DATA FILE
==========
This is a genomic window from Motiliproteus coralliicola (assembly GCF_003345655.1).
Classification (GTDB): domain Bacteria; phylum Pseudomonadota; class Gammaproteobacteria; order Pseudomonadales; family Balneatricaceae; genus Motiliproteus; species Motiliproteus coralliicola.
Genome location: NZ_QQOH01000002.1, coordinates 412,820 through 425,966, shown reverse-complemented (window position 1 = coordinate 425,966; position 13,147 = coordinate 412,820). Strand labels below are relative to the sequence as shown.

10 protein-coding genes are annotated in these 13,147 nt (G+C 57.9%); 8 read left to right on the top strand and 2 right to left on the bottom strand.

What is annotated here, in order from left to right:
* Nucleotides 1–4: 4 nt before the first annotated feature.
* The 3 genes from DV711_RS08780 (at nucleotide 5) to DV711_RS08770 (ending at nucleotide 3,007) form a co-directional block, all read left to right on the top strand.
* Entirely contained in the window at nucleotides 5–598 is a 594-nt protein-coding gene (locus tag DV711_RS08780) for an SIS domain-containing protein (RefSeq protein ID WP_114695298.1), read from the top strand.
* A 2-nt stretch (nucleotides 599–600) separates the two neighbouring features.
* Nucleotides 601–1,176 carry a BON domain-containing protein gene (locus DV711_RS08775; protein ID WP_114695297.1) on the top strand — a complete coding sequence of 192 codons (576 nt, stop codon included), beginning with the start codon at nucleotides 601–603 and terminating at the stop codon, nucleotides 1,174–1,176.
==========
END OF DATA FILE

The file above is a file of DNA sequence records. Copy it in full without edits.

This is a genomic window from Motiliproteus coralliicola (assembly GCF_003345655.1).
Classification (GTDB): domain Bacteria; phylum Pseudomonadota; class Gammaproteobacteria; order Pseudomonadales; family Balneatricaceae; genus Motiliproteus; species Motiliproteus coralliicola.
Genome location: NZ_QQOH01000002.1, coordinates 412,820 through 425,966, shown reverse-complemented (window position 1 = coordinate 425,966; position 13,147 = coordinate 412,820). Strand labels below are relative to the sequence as shown.

10 protein-coding genes are annotated in these 13,147 nt (G+C 57.9%); 8 read left to right on the top strand and 2 right to left on the bottom strand.

What is annotated here, in order from left to right:
* Nucleotides 1–4: 4 nt before the first annotated feature.
* The 3 genes from DV711_RS08780 (at nucleotide 5) to DV711_RS08770 (ending at nucleotide 3,007) form a co-directional block, all read left to right on the top strand.
* Entirely contained in the window at nucleotides 5–598 is a 594-nt protein-coding gene (locus tag DV711_RS08780) for an SIS domain-containing protein (RefSeq protein ID WP_114695298.1), read from the top strand.
* A 2-nt stretch (nucleotides 599–600) separates the two neighbouring features.
* Nucleotides 601–1,176 carry a BON domain-containing protein gene (locus DV711_RS08775; protein ID WP_114695297.1) on the top strand — a complete coding sequence of 192 codons (576 nt, stop codon included), beginning with the start codon at nucleotides 601–603 and terminating at the stop codon, nucleotides 1,174–1,176.